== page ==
The Bangladeshi Prime Minister Sheikh Hasina has turned down the demand of radical Islamists to enact a blasphemy law to punish those who desecrate Islam and its prophet Muhammad.
One hundred thousand activists belonging to Hefazat-e-Islam, an umbrella Islamic organization, had earlier rallied on 6th April in the capital Dhaka to press their demands for the government to enact a new blasphemy law with provisions for the death penalty.
Ms. Hasina told the BBC: “They have demanded it. Actually, we don’t have any plan to [bring in the law]. We don’t need it. They should know that existing laws are enough…This country is a secular democracy. So each and every religion has the right to practise their religion freely and fairly. But it is not fair to hurt anybody’s religious feeling. Always we try to protect every religious sentiment”.
Last week, four bloggers were arrested for allegedly writing defamatory and anti-Islamic elements in their blogs. According to existing Bangladeshi law, anyone convicted of defaming a religion on the internet can be jailed for up to 10 years.
In recent weeks, Bangladesh has been rocked by a series of protests by opposition parties.
The issue of blogging became an issue after a group of online activists took to Dhaka’s streets in February, to demand the death penalty for the leader of Jamaat-e-Islami (the largest Islamist party) Abdul Kader Mullah. He had been given a verdict of life imprisonment on 5th February for committing mass murder, rape, looting, and other crimes against humanity during Bangladesh’s war of liberation against Pakistan in 1971.
Tens of thousands protested in the area of Shahbagh in central Dhaka, considering this (one of the three possible verdicts) as too lenient. They demanded that all war criminals should be given the highest punishment: a death sentence.
Jamaat-e-Islami has also been holding demonstrations demanding the immediate release of its leaders who face war crimes charges. Two of its senior leaders have already been convicted by a special tribunal. Seven more still face trial.
Bloggers in a movement which has now become known as Shabbagh have continued to lead counter-protests against those Islamist leaders who are accused of crime against humanity, genocide and rape.
Chittagong-based radical Hefazat-e-Islam leaders gave speeches about their 13-point demands in the 6th April Dhaka mass rally. One of their demands was to reinstate the phrase “Absolute trust and faith in the Almighty Allah” in the Constitution, as one of the fundamental principles of state policy. Another was to enact a law providing for capital punishment for maligning Allah, Islam and the Prophet Muhammad, and any smear campaigns against Muslims. Others were to scrap anti-Islamic policies on women and education, and to make Islamic education mandatory from primary to higher secondary levels.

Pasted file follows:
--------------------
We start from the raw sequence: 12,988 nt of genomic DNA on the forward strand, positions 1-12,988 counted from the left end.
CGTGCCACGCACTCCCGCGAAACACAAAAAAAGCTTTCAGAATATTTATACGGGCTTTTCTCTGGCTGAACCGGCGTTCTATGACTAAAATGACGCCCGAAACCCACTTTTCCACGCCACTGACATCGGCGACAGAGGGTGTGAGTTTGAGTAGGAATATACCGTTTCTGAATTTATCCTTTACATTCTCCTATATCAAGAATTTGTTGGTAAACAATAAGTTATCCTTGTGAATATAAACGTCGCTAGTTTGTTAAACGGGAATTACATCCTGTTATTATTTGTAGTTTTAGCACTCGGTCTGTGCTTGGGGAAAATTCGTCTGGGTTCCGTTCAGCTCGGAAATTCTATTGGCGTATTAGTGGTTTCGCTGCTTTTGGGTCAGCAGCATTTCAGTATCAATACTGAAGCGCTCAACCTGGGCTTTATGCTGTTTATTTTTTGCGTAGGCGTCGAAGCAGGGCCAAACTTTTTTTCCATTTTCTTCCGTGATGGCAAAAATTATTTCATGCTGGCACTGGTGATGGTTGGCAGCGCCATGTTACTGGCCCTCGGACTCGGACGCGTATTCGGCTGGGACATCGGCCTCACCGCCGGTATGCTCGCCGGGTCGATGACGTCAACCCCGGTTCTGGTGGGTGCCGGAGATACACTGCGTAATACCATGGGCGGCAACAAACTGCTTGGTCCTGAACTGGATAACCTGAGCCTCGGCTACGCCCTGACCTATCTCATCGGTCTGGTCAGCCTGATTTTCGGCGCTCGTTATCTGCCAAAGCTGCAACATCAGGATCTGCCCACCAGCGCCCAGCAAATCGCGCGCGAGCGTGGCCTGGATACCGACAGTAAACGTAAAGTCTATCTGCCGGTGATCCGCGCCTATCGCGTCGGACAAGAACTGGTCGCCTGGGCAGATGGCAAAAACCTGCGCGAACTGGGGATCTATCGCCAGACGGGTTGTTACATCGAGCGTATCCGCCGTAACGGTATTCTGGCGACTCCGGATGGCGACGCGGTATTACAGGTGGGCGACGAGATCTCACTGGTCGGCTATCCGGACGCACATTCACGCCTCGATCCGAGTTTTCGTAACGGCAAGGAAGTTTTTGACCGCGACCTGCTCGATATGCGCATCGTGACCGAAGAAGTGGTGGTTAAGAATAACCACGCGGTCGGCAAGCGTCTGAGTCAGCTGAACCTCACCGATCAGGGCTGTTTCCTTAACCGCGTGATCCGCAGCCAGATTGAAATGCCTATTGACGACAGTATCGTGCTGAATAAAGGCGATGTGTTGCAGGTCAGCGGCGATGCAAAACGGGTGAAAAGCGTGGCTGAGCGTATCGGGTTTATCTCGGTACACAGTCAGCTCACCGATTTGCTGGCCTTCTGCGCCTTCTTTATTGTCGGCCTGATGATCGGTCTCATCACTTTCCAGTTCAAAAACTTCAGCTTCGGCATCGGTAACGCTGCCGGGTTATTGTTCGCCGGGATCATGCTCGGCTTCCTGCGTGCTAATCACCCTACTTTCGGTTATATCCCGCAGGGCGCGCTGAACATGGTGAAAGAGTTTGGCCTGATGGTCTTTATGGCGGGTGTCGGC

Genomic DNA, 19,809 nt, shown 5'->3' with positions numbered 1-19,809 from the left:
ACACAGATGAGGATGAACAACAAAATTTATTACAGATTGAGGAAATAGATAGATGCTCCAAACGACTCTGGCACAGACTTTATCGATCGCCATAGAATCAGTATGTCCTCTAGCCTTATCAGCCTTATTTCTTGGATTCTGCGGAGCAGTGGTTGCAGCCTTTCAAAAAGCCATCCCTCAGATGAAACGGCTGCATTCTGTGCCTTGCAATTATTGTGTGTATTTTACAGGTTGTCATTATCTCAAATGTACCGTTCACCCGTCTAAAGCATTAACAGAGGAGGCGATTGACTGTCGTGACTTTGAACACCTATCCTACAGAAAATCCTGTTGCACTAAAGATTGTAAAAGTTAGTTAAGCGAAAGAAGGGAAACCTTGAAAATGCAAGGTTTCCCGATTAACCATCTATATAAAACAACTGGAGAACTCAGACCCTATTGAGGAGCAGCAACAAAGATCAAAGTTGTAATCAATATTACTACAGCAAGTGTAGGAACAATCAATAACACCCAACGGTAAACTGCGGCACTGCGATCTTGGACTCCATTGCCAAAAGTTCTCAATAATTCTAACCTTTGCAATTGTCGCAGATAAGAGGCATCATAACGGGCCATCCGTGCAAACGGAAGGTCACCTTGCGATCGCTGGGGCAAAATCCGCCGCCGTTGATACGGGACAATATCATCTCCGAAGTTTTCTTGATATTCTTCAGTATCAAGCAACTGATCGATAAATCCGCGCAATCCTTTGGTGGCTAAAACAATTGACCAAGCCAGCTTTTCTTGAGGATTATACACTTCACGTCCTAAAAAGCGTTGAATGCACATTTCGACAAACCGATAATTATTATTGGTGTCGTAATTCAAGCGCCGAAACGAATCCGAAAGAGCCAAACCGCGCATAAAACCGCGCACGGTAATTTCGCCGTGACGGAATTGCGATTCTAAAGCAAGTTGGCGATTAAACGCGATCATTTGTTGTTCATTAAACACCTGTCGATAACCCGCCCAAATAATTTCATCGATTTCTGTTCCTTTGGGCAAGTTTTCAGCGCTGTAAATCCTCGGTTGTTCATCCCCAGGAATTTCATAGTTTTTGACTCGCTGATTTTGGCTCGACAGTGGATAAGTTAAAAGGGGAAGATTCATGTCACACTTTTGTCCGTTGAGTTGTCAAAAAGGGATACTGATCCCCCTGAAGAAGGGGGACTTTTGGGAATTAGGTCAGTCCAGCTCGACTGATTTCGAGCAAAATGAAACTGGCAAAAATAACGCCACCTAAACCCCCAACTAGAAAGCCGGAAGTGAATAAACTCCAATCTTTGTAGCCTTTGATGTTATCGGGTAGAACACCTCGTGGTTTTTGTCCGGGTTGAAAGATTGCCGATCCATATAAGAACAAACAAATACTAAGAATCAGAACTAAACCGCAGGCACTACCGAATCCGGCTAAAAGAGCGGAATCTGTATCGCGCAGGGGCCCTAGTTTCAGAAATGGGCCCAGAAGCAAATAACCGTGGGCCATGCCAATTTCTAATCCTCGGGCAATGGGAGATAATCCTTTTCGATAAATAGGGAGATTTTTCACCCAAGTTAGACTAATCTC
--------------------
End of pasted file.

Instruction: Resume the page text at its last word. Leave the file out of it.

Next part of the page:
Manzoor Hasan, advisor of the Institute of Governance Studies in Bangladesh, expressed grave concern about these demands of the Islamic activists.
“The demands by Hefazat-e-Islam are unacceptable, given the secular nature of Bangladesh’s past history and present political environment….They are totally contrary to the belief and traditions of Bangladeshi people. These demands are in conflict with Constitutional and existing laws of the land. Any concession to their demands will be tantamount to regressive and oppressive policy towards the minority communities,” said Hasan.
But the Prime Minister’s rejection of the need for an anti-blasphemy law will reinforce the existing traditions and religious harmony in the country, he added.
The Hefazat-e-Islam activists also demanded a stop to conversions by Christian missionaries in the Chittagong Hill Tracts and elsewhere in Bangladesh.
Reverend Shetu Munshi, a leader of the Assemblies of God Church, said practice and preaching of any religion is permitted:
“Their demands are against the religious rights which are enshrined in the Constitution…If they are met, the religious matrix of the country will be upside down and the country will be on the slippery slope towards hatred and confrontation like Pakistan.”
The Islamists have now given a three-week ultimatum to the government to meet their demands. They say they will go for a countrywide blockade program on 5th May.
Junayed Babu Nagari, secretary general of Hefazat-e-Islam, declared in their rally that they would lay siege to the whole country and bring it to a grinding halt unless their demands were met. “We will cut off the capital Dhaka from the rest of the country on that day” he threatened.
The United States Commission on International Religious Freedom (USCIRF) removed Bangladesh from its Watch List after the massive victory of Sheikh Hasina’s Awami League in the 2008 general election. Her centre-left party is considered to promote secular policies and to be favorable toward minority rights. Her announcement to implement religious freedom reforms was another cause for Bangladesh to be removed the Watch List.
Of Bangladesh’s 154 million people, Sunni Muslims constitute 90% and Hindus 9% (2001 census). The remaining 1% is mainly Christian and Buddhist.